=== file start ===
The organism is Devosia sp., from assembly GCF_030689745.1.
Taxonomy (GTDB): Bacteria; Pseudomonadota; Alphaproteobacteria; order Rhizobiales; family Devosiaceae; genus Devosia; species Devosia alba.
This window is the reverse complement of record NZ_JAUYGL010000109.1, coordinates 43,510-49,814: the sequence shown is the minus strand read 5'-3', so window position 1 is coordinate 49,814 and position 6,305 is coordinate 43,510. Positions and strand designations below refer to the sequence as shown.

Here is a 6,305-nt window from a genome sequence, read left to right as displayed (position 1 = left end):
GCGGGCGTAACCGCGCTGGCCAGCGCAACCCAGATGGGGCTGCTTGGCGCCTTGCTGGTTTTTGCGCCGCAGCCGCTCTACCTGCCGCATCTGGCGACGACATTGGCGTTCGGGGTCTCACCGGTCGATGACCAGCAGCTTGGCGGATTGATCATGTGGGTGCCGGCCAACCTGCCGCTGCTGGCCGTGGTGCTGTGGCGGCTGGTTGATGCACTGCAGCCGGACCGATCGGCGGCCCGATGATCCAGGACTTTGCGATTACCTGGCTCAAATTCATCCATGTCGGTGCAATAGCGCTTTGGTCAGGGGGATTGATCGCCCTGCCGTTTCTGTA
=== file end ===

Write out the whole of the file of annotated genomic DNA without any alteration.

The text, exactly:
The organism is Devosia sp., from assembly GCF_030689745.1.
Taxonomy (GTDB): Bacteria; Pseudomonadota; Alphaproteobacteria; order Rhizobiales; family Devosiaceae; genus Devosia; species Devosia alba.
This window is the reverse complement of record NZ_JAUYGL010000109.1, coordinates 43,510-49,814: the sequence shown is the minus strand read 5'-3', so window position 1 is coordinate 49,814 and position 6,305 is coordinate 43,510. Positions and strand designations below refer to the sequence as shown.

Here is a 6,305-nt window from a genome sequence, read left to right as displayed (position 1 = left end):
GCGGGCGTAACCGCGCTGGCCAGCGCAACCCAGATGGGGCTGCTTGGCGCCTTGCTGGTTTTTGCGCCGCAGCCGCTCTACCTGCCGCATCTGGCGACGACATTGGCGTTCGGGGTCTCACCGGTCGATGACCAGCAGCTTGGCGGATTGATCATGTGGGTGCCGGCCAACCTGCCGCTGCTGGCCGTGGTGCTGTGGCGGCTGGTTGATGCACTGCAGCCGGACCGATCGGCGGCCCGATGATCCAGGACTTTGCGATTACCTGGCTCAAATTCATCCATGTCGGTGCAATAGCGCTTTGGTCAGGGGGATTGATCGCCCTGCCGTTTCTGTA